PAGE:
When it comes to gardening vegetables, starting a garden, growing a vegetable garden, or small space gardening this article I came across is very helpful in giving you ideas as to how choose the right containers, soil, fertilizers and different vegetable types to grow in containers.
Container Vegetable Gardening
Growing Vegetables in Pots
By Marie Iannotti, About.com Guide
You don’t need a plot of land to grow fresh vegetables. Many vegetables lend themselves well to container gardening. With some thought to selecting bush or dwarf varieties, almost any vegetable can be adapted to growing in a pot. Vegetables that take up little space, such as carrots, radishes and lettuce, or crops that bear fruits over a long period of time, such as tomatoes and peppers, are perfect for container vegetable gardens.
What you can grow in a container vegetable garden is limited only by the size of the container and your imagination. How about a Summer Salad container? Plant a tomato, a cucumber and some parsley or chives all in a large (24-30″) container. They grow well together and have the same water and sun requirements. By late summer they might not be very pretty, but they’ll keep producing into the fall. This makes a great housewarming present, too.
Containers and Pots for Vegetable Gardens
Selecting Containers: Containers for your vegetable gardens can be almost anything: flower pots, pails, buckets, wire baskets, bushel baskets, wooden boxes, nursery flats, window planters, washtubs, strawberry pots, plastic bags, large food cans, or any number of other things.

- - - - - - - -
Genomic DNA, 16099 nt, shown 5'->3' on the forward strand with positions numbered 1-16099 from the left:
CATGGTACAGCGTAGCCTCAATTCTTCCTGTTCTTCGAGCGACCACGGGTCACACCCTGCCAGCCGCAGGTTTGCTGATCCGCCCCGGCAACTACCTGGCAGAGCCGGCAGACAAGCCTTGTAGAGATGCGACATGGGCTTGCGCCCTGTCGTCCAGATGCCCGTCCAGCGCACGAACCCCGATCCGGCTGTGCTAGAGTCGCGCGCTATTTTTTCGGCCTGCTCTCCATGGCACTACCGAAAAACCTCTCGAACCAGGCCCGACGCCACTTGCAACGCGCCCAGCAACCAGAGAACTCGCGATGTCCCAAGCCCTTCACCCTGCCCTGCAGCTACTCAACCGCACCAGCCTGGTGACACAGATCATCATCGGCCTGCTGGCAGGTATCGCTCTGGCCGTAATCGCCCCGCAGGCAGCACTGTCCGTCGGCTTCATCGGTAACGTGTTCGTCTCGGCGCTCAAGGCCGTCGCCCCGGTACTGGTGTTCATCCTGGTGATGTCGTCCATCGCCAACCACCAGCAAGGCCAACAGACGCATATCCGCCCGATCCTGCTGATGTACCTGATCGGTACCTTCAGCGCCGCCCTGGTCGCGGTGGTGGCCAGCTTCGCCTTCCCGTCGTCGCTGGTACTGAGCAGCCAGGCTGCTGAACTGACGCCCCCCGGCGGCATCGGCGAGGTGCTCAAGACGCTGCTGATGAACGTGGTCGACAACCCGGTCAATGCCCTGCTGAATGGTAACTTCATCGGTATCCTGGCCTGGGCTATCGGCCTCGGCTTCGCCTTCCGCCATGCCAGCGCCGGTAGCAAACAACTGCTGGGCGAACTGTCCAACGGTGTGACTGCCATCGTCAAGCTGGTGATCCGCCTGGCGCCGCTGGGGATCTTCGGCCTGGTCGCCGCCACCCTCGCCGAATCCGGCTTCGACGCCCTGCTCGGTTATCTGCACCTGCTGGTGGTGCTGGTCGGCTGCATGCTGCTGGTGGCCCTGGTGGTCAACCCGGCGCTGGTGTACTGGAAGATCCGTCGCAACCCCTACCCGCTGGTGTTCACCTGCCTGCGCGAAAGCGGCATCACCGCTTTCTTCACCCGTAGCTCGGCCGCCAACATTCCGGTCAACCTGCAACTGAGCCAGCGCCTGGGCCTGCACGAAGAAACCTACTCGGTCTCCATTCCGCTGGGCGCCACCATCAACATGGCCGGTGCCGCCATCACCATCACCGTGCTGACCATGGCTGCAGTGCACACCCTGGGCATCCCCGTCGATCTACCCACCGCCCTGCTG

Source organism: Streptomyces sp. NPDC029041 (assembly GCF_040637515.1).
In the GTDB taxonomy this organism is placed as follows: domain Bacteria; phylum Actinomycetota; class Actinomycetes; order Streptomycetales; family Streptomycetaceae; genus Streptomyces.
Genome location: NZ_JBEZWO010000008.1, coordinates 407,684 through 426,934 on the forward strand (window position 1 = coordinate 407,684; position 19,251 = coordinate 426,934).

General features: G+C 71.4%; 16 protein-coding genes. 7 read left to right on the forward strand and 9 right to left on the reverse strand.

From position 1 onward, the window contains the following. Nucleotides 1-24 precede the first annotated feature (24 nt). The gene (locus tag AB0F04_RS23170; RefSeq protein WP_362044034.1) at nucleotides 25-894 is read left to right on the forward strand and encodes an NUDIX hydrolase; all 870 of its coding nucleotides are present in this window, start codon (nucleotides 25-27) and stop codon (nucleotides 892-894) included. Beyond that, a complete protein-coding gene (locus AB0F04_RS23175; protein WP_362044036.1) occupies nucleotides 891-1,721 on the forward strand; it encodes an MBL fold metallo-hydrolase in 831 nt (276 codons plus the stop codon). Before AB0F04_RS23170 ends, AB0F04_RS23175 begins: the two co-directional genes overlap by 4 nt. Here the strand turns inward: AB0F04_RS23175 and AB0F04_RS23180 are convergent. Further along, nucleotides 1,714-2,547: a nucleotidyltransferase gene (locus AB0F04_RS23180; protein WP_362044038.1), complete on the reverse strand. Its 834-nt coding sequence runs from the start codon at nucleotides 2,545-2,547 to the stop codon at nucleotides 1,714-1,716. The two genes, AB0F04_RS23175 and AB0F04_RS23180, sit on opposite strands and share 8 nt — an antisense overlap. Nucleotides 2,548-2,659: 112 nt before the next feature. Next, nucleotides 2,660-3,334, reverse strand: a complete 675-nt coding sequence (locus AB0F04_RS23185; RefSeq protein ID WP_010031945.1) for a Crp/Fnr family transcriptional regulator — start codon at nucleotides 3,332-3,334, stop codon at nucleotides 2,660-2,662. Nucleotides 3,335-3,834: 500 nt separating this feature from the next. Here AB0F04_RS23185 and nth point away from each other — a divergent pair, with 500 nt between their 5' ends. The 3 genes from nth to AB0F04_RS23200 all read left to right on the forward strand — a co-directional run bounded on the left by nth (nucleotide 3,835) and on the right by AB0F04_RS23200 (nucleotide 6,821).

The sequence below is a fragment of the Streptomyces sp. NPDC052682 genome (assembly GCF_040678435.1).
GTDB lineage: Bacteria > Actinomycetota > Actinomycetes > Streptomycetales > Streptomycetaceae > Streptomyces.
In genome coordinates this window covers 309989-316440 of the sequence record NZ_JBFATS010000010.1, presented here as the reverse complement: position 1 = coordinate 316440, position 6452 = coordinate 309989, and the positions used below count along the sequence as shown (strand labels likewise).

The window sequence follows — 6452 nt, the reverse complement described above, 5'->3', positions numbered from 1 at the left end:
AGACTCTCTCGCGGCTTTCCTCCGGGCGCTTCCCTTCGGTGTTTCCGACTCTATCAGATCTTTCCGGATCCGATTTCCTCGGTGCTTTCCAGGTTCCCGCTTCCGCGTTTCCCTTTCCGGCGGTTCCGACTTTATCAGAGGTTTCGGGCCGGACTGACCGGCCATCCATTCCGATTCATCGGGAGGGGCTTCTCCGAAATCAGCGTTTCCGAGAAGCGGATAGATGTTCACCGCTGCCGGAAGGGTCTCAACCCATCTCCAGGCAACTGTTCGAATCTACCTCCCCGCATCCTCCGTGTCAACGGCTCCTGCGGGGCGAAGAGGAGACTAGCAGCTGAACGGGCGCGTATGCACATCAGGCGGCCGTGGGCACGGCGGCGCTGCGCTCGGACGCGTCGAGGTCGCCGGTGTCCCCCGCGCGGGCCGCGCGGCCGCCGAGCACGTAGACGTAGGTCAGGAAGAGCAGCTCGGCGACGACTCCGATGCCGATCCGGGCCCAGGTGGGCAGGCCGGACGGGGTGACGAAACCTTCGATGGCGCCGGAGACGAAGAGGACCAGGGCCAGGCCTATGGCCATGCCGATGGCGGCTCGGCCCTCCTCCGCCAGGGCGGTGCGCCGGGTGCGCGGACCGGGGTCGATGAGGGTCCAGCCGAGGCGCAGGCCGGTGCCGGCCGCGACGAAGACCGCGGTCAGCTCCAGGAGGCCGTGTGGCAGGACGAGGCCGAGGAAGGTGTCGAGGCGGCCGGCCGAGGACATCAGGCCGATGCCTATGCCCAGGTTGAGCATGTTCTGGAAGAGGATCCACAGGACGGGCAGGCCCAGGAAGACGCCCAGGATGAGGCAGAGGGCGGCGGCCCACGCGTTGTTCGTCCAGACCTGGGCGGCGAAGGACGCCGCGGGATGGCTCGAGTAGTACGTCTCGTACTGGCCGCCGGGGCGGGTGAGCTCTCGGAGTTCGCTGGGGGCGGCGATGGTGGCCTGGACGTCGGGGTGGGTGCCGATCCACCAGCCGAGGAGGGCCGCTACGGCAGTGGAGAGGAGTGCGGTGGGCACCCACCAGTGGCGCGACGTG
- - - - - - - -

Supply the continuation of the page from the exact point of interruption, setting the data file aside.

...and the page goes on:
Drainage: No matter what kind of container you choose for your vegetable garden, it should have holes at the base or in the bottom to permit drainage of excess water.
Color Considerations: You should be careful when using dark colored containers because they absorb heat which could possibly damage the plant roots. If you do use dark colored pots, try painting them a lighter color or shading just the container, not the plants.
Size: The size of the container is important. For larger vegetables like tomatoes and eggplants, you should use a five gallon container for each plant. You can grow these plants in two gallon containers, however you need to give the plants considerably more water.
Soil and Fertilizer: You can use soil in your container vegetable garden, but potting mixes are much better. Peat-based mixes, containing peat and vermiculite, are excellent. They are relatively sterile and pH adjusted. They also allow the plants to get enough air and water. Mixing in one part compost to two parts planting mix will improve fertility.Using a slow release or complete organic fertilizer at planting will keep your vegetables fed for the whole growing season.
Watering: Pots and containers always require more frequent watering than plants in the ground. As the season progresses and your plants mature, their root system will expand and require even more water. Don’t wait until you see the plants wilting. Check your containers daily to judge the need for water.
Vegetable plant varieties suitable for container gardening
Seed companies realize that homeowners have less and less space to devote to vegetable gardens. Every year they come out with new vegetable plant varieties suitable for growing in small spaces and vegetable container gardens.
Be on the look out for key words like: bush, compact, and space saver. Here are some vegetable plant varieties to get your vegetable container garden growing.
Carrots: Most carrots require a long growing season and tending to a container of carrots can be tedious. However two options can make it easier: 1) Seed a few carrots with potted flowers. The ferny foliage is attractive and you will be pulling the carrots before the roots of the flowers take over the pot. and 2) choose a fast growing round or baby carrot, like ‘Babette’ or ‘Paris market’.